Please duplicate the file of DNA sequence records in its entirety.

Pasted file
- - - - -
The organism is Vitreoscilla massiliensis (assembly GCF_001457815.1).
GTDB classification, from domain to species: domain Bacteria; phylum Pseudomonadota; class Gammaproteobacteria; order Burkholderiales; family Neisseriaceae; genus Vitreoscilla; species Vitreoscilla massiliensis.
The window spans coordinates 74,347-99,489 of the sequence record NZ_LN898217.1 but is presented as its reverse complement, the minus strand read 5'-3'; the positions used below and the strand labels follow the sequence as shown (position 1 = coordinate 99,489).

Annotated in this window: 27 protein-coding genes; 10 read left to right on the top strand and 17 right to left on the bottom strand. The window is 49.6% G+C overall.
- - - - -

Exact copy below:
The organism is Vitreoscilla massiliensis (assembly GCF_001457815.1).
GTDB classification, from domain to species: domain Bacteria; phylum Pseudomonadota; class Gammaproteobacteria; order Burkholderiales; family Neisseriaceae; genus Vitreoscilla; species Vitreoscilla massiliensis.
The window spans coordinates 74,347-99,489 of the sequence record NZ_LN898217.1 but is presented as its reverse complement, the minus strand read 5'-3'; the positions used below and the strand labels follow the sequence as shown (position 1 = coordinate 99,489).

Annotated in this window: 27 protein-coding genes; 10 read left to right on the top strand and 17 right to left on the bottom strand. The window is 49.6% G+C overall.